JFrog introduced Project Pyrsia, an open-source software community initiative that utilizes blockchain technology to secure software packages (A.K.A Binaries) from vulnerabilities and malicious code.
In the coming weeks, I'll be working with EMA analyst Steve Hendrick, to gather data on what we believe is a unique research topic — approaching DevOps initiatives from the perspectives of all key constituents. We're doing this to try to break through some of the "false walls" created by more niche, market-defined insights, or some of our industry hyperbole (e.g. in the "No-Ops" vein).
Here are some of the directions we're pursuing. And I welcome your thoughts, questions, and reactions.
Who's Really Involved?
First of all, we'll be canvassing multiple types of respondents, all of whom different pieces of the total DevOps picture, and all of whom may well view it from different perspectives.
Naturally we'll be looking at development teams. But we'll also be looking at operations, IT service management (ITSM) teams, and IT executives. We may even be able to bore into unique roles such as "data scientist" or "architect" or of course "site reliability engineer," or more broadly "application support," or "network management."
Rather than seeking to reveal a ladder in which forward progress can be measured linearly, step-by-step, what we're hoping to discover is, to put it perhaps a bit romantically, is a landscape of possibilities. Possibilities for forward progress of course, but also, as we expect, a myriad of possibilities for disruption, confusion and failure.
What's Driving DevOps Initiatives?
What executives look for in DevOps initiatives versus hands-on development may well turn out to be very different here. Or we may be surprised to discover significant areas of overlap.
Is what's driving DevOps, for instance (just a few examples):
■ Speed in delivering new applications?
■ Speed in updating existing applications?
■ Business competitiveness?
■ Coping with/optimizing cloud?
■ All of the above?
Or, we may infer, is it actually more politically driven than value-driven with clear metrics in some IT organizations?
What Activities Are Most Pervasive/Most Critical/Most Promising?
Once again, we'll be looking at a carefully assembled list of key activities, and mapping them against areas such as role, success rates, company size, organizational model … fill in the blank.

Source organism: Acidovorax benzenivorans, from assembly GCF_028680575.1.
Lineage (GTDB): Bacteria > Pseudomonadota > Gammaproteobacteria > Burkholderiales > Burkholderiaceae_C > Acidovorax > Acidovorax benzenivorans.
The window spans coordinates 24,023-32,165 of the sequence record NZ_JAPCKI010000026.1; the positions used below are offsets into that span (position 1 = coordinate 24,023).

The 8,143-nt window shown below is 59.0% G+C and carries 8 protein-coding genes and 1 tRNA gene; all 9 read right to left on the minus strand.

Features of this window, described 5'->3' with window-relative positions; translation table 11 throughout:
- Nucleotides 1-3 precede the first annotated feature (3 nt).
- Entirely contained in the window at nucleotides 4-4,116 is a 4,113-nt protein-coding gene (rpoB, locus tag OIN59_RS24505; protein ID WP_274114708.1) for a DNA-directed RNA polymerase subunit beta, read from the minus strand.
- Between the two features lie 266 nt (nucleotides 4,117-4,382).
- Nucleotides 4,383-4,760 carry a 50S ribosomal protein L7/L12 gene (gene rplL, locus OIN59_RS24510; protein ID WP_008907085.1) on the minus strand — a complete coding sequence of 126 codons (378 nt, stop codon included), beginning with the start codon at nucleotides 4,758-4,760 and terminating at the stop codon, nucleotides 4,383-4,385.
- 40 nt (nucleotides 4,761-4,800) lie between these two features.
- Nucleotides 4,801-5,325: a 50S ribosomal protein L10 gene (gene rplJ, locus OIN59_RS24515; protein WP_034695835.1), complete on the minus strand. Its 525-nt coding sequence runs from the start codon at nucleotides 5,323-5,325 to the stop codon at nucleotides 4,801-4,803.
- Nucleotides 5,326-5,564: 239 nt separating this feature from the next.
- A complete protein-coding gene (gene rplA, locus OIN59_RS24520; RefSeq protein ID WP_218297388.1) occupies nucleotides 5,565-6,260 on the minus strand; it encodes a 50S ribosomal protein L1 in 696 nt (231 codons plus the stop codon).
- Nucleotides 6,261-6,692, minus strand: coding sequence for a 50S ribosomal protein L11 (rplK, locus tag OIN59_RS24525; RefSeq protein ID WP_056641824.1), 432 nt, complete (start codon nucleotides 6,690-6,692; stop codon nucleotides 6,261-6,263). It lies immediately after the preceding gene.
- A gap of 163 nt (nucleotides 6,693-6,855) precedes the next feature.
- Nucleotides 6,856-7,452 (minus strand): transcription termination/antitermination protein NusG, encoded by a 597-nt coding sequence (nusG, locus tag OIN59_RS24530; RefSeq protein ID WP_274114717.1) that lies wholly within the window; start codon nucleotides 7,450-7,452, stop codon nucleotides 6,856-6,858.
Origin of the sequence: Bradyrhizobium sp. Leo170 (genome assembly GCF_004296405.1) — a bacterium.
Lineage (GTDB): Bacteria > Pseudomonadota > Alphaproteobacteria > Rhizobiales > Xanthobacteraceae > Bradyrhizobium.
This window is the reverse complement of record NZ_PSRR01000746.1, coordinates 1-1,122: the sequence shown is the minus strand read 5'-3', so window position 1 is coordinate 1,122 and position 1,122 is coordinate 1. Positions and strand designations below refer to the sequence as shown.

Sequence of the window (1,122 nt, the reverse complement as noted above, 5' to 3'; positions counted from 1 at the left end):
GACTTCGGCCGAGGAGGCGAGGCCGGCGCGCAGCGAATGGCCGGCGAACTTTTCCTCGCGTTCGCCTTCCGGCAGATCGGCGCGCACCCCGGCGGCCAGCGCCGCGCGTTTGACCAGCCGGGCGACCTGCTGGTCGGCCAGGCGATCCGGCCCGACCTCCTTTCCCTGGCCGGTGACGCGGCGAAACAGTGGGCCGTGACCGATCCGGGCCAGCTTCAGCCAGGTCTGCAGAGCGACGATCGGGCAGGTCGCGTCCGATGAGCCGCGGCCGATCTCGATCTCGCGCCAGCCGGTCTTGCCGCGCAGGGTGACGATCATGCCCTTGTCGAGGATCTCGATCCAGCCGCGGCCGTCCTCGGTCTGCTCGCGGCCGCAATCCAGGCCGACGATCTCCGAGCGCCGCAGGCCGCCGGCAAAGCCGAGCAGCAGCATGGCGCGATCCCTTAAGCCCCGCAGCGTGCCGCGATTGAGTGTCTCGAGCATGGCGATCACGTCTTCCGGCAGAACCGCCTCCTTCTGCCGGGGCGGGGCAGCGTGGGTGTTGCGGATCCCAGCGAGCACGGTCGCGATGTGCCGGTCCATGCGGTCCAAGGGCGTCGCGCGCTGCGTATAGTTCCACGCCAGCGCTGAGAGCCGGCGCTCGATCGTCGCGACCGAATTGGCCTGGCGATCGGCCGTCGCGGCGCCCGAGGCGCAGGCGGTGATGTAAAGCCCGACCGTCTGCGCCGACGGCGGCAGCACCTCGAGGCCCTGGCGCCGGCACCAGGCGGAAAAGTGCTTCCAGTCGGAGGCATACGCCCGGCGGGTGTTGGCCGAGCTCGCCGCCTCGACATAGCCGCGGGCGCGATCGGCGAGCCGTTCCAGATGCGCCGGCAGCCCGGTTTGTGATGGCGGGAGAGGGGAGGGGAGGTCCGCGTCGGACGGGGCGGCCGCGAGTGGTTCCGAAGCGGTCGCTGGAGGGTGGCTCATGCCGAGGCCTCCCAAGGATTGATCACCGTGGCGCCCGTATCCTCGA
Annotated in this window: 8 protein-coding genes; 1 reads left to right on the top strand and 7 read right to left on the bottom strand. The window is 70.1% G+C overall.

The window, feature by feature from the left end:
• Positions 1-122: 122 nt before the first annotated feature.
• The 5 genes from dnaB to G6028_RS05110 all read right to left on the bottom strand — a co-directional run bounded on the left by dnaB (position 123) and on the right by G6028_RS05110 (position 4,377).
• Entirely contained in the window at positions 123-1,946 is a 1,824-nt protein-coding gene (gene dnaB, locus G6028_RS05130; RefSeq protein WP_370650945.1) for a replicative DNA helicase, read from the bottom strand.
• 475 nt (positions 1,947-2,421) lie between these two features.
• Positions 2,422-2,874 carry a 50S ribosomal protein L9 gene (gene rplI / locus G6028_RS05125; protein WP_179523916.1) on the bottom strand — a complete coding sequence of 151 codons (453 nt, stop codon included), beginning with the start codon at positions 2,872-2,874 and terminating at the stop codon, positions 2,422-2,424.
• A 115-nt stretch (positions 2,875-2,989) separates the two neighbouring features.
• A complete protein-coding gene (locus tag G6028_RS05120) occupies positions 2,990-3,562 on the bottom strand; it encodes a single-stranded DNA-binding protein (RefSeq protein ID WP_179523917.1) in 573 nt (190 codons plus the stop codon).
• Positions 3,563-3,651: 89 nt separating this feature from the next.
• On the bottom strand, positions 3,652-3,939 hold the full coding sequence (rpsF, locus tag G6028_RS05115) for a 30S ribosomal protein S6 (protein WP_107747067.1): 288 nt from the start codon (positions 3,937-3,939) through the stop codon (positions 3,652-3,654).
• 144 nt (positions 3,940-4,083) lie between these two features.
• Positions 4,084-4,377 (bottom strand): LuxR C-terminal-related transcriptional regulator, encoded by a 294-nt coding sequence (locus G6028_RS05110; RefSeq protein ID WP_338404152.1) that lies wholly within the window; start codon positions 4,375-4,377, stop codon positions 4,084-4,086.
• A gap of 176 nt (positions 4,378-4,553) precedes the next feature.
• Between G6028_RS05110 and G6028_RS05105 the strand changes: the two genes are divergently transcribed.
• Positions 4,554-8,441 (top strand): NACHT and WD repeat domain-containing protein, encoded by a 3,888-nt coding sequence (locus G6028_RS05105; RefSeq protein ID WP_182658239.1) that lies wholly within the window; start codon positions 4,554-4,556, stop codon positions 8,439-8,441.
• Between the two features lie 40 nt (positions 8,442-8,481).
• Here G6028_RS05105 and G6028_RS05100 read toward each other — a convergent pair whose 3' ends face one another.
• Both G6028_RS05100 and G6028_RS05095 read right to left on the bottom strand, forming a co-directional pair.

These activities will range from:
■ early-on requirements assessments initial design
■ and CI/CD early in the application lifecycle
■ to end-user experience analysis prior to production
■ and in production, and service level management and performance management for application performance and security.
How About Best Practices?
As you can imagine, best practices will often depend on who you're talking to, often coming from very different best-practice traditions. But for an effective DevOps initiative, shouldn't there be a clear and guiding handshake?
We'll be testing our roles against a wide ranging list:
■ from Value Stream Management
■ to Scrum
■ to the Scaled Agile Framework (SAFe) on the one hand
■ to the IT Infrastructure Library (ITIL)
■ ISO 27001/2 and
■ IT Balanced Scorecard on the other hand, just to name a few.
And How Are Technologies from Both Sides of the Fence Coming Together?
This is a question with many dimensions, partly because once you add Ops to Dev (with an eye to Security) the options for relevant toolsets become enormous. This, of course, is both a good and a bad thing, because the while the range of options optimizes choice, it does little in itself to promote common ground and common insights.
We want to know what technologies are in place, and which are among the most unifying — whether it's:
■ Dev/test environment creation & management
■ or release orchestration
■ or AIOps and advanced analytics
■ or IT project and portfolio management
Once again, just to cite a few examples.
What About Roadblocks and Disconnects?
Given the mosaic of roles, needs, accelerating expectations, and potentially fragile levels of collaboration, the list is long here as well. Moreover, we will be very eager to see if each constituency views the roadblocks to DevOps effectiveness with a common pair of eyes, or if the view of problems awaiting is as divergent as IT titles and histories might predict.
For instance, are the added volumes of application changes causing disruptions in operations?
Are ITSM teams cut off, or becoming more centered in the process?
Is senior IT management living in a "dream world" of expectations?
I'm sure you can go forward and fill in many more blanks.
And yes, we'll be looking at organizational models, success indicators and success rates, tracking these across this very much evolving, and increasingly hyped and politicized DevOps landscape.
I look forward to sharing some of our top-level findings in Q2 when all our data is in. But in the meantime, I welcome your thoughts and questions. What would you like to know? Or conversely, What do you believe to be the case in you own IT environment?
Feel free to contact me with your ideas and questions.